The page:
by George Nott

Life of Pies: Inside Patties Foods, makers of a million Aussie icons

Jan 31, 2017
Digital TransformationIT ManagementProject Management

In the lush green surrounds of East Gippsland in southern Victoria, an Aussie icon is born every second. It’s here that Four ‘N Twenty pies are made.

Work at the Patties Foods bakery in Bairnsdale never stops. The company employs some 500 people in the town, who are responsible for the production lines which run for twenty four hours every day.

Maintaining a strong output of pies (Patties also makes Nanna’s sweet fruit pies and Herbert Adams gourmet pastries) is “mission critical”, explains the company’s general manager of IT Zelko Erdec: “It can’t stop.”

For this reason Erdec has embarked on what he calls a fit-for-purpose cloud strategy, rolling out cloud solutions where possible, but not when they might risk a pause in the production process.

“As long as there isn’t a dependency, something that will affect our manufacturing process, we are either looking at doing a cloud based solution or we’ve already done it,” he says.

Pies in the sky

Most recently IBM’s enterprise mobility management solution, MaaS360 has been rolled out to Patties 50-strong field team who are responsible for nurturing relationships, finding new business and administering return orders.

Armed with iPads, the team travels the country and need to access real-time reports, customer profiles and set ups, the latest promotions, merchandise and store planning tools, route planning and asset management applications.

A previous solution was proving too time-consuming and put a strain on Erdec’s small team of five.

“We did have a solution there and it was quite comfortable to deploy and get up and running. But then we had to maintain three servers. We found that we had to upgrade the solution across the three servers on a yearly basis,” says Erdec.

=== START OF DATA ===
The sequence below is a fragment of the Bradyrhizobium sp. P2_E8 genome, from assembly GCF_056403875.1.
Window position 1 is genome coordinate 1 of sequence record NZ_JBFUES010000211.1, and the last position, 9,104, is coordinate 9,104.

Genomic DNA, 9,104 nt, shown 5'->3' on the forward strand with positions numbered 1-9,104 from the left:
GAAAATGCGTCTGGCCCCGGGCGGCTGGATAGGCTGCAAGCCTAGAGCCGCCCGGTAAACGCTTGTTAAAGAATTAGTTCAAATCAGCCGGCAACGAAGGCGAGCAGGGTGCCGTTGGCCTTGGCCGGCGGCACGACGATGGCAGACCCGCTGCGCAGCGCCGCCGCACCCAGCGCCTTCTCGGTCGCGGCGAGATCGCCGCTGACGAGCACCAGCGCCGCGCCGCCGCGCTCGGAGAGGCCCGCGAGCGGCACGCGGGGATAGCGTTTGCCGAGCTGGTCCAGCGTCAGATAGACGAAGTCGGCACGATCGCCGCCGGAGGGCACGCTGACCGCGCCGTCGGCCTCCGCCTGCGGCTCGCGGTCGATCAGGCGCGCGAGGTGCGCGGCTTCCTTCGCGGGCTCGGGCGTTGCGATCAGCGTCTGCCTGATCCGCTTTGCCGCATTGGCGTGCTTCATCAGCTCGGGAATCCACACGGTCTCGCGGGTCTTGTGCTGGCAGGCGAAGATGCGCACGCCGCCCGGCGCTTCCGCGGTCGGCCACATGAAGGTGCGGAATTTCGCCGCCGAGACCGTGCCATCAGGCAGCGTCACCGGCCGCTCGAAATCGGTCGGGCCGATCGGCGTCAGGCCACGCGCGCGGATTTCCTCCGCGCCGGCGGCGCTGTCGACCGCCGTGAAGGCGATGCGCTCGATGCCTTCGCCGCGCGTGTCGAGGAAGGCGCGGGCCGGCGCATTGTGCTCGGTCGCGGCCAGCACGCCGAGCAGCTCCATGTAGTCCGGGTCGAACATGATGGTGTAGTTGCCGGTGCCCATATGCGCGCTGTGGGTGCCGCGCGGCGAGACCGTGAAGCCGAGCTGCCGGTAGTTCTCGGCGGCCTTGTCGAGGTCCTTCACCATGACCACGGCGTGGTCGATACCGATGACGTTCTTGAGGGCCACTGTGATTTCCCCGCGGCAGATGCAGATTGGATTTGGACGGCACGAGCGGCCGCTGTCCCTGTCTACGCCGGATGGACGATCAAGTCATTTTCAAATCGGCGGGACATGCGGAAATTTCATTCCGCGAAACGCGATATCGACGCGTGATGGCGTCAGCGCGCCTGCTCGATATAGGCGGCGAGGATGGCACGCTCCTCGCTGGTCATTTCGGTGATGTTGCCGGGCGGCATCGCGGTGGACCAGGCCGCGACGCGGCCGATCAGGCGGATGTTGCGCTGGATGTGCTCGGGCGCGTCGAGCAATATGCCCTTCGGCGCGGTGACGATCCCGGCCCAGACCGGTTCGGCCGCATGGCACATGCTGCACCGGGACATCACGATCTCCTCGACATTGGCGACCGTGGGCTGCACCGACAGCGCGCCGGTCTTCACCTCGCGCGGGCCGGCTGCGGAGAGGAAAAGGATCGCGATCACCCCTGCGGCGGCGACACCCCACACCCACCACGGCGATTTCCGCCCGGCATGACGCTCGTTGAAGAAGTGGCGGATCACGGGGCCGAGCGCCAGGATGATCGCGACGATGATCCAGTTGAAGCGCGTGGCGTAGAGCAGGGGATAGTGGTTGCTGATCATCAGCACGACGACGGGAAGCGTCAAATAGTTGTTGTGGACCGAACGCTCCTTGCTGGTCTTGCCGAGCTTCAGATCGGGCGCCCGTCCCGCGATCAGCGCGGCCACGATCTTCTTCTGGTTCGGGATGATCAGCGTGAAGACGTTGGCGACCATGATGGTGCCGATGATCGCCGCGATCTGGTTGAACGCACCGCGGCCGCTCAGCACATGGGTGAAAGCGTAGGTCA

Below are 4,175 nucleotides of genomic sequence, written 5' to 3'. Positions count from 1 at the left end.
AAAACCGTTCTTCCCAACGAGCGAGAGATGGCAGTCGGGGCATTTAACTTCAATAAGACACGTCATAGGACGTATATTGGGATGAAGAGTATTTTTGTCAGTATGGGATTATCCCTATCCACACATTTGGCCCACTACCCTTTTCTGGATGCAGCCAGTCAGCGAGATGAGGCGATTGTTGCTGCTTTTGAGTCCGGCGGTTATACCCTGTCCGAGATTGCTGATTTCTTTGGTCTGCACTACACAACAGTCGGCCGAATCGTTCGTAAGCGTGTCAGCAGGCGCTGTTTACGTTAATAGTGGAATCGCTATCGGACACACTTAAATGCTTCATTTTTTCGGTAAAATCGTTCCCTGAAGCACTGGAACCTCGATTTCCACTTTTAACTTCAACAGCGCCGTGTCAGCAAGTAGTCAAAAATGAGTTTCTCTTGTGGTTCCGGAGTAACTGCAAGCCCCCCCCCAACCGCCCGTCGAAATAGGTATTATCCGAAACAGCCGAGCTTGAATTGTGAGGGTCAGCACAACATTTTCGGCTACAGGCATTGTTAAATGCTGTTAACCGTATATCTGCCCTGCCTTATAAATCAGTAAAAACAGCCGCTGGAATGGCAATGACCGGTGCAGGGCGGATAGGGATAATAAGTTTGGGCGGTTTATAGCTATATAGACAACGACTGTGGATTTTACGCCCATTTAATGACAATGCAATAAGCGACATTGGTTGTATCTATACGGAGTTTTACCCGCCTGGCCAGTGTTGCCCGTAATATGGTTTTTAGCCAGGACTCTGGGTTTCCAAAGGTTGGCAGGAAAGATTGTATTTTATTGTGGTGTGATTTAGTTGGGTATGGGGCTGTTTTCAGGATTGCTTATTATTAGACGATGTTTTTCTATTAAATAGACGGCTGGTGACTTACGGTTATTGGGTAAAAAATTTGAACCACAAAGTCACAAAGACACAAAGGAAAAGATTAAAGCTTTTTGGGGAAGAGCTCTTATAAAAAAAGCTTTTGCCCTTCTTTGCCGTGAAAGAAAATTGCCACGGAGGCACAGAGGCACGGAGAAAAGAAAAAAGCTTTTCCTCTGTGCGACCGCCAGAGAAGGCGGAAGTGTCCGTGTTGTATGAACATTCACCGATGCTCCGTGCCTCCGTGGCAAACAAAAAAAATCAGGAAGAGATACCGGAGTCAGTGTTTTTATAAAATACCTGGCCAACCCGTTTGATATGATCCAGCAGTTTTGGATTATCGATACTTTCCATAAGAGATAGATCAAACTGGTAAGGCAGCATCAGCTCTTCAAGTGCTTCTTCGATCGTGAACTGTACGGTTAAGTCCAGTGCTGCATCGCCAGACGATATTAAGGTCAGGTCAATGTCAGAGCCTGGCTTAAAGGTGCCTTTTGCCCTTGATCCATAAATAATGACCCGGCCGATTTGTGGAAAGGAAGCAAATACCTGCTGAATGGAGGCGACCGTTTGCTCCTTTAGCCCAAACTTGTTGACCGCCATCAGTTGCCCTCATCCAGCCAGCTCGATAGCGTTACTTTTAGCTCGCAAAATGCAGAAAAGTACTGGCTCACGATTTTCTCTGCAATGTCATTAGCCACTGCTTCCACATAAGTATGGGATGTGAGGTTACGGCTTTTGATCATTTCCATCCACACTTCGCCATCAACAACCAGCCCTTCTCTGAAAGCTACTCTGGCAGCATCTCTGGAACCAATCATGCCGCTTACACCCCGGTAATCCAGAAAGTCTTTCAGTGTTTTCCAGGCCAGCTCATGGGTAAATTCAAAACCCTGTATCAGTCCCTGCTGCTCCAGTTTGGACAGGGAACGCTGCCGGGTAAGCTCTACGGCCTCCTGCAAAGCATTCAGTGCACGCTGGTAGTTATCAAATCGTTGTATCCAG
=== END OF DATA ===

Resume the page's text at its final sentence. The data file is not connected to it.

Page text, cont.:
“That wouldn’t have been so bad if they’d been pretty easy, follow the bouncing ball type of upgrade but we found that we’d have to go back to the vendor and even then sales had issues upgrading.”

Upgrades, Erdec says, could take anything from two days to a week to complete. Partner ISW rolled out the replacement solution in less than a month.

The main benefit has been a “headache gone”, Erdec says. Three servers have now been decommissioned, freeing his team from making time consuming back-ups.

“The usual maintenance hassles are all handled in the background,” he adds.

As well as operational expenditure being reduced, there are knock on benefits too, Erdec explains.

“There is functionality in there that’s made our life easier like being able to mass message our guys in the field if we do have any outages – you can pick and choose fields or state based people and the like. It sounds like a simple thing but previously we’d have to provide a whole stack of mobile numbers and group them and… it’s very quick.”

If there are any issues with staff accessing reports in the back end, they can be quickly notified, avoiding an overstretched helpdesk.

“And they would call,” Erdec says. “You just want to try and mitigate 50 calls coming through to one person.”

Upper crust

Patties Foods was bought out last year, its fiftieth anniversary year, by a private equity investment firm. Finding efficiency gains, while maintaining output and quality at the production facility, is paramount. The business is increasingly turning to the IT team to achieve it.

A packaging automation robot prepares pies for retail on one of the production lines and Erdec and his team are exploring further automation within the plant in the coming year.

There’s also a continued focus on getting the most out of existing systems. The team will look to leverage on the full functionality of its ERP – an Infor M3 version 10.1 – which was upgraded in 2012, and “really capitalise on that investment”, Erdec says.

“Being able to lean on partners helps alleviate ourselves of those mundane tasks and keeping the lights on, to fully immerse ourselves with different functional areas of the business to get a good understanding of what they do. We can bring that objective view or opinion or thought process to help transform the business [and find] the benefits,” Erdec adds.

“We’re always trying to transform IT to be a value-added partner to the business.”